In our Studio

Open Studio:

For the foreseeable future, we have decided to close our studio to the public.

Individual Guild members may be seen working on projects in the studio.

Guild members are requested to register their intention to attend Thursday Open Studio before travelling to the Tett

We look forward to welcoming visitors in the future.

Guild Meeting (virtual) - May 12, 2021 - 7:00 p.m.

Members will be provided with a link for the virtual meeting 


Programme:  Natural Dyeing - Anna Lukai


What is happening inside our studio?

In our studio

The 100 inch loom is easily seen through our studio window. Two people are required to work together to weave on this loom, and a team ususally plans a project together.

A French-Canadian blanket called a “catalogne” is made with strips of old clothes and sheets. Catalognes were brought over as a carpet from France to the area around Quebec City where
they were turned into a blanket for warmth around the 1780’s.  Women would gather in winter afternoons to cut strips and wind the fabric into balls.

Putting the cotton or Orlec warp threads(2000 of them)  on the 100” loom (known as dressing the loom) requires many hands – and eyes to ensure there are no broken threads or knots.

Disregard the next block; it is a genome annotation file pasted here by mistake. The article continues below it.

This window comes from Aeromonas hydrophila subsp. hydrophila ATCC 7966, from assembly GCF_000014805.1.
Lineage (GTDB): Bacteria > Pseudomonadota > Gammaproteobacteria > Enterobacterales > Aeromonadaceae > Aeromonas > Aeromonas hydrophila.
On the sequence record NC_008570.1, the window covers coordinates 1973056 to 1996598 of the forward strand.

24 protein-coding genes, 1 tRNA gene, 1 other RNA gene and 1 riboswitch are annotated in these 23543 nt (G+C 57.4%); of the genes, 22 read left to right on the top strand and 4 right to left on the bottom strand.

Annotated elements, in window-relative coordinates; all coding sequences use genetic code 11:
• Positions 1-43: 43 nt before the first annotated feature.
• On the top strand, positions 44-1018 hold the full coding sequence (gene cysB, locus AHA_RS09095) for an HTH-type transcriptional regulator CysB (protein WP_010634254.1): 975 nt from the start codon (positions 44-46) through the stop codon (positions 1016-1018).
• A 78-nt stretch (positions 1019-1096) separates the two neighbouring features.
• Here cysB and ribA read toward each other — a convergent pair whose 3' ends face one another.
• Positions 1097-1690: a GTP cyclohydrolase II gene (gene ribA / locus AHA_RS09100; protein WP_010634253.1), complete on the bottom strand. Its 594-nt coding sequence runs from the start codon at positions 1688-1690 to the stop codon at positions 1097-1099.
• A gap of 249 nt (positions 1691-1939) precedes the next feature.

The ‘weft’ refers to the yarns that are woven across and through the warp threads. In a catalogne, the weft is strips of fabric 1 cm wide, sometimes with picks (throws) of thread
between the fabric strips to make a lighter blanket.

It takes 2.75kg (6lbs) of cut or torn rag to weave a queen size rag catalogne.

The process of weaving requires 2 people working in tandem to send the shuttle carrying the weft rags/ thread across the entire width of the loom.

Currently there are 31 yards of warp set up. It takes approximately 100 hours to prepare the loom ready to weave. The warp weighs about 40 pounds.

The team is expecting to have 8 finished Queen-size catalognes. Each one takes at least 16 hours to weave.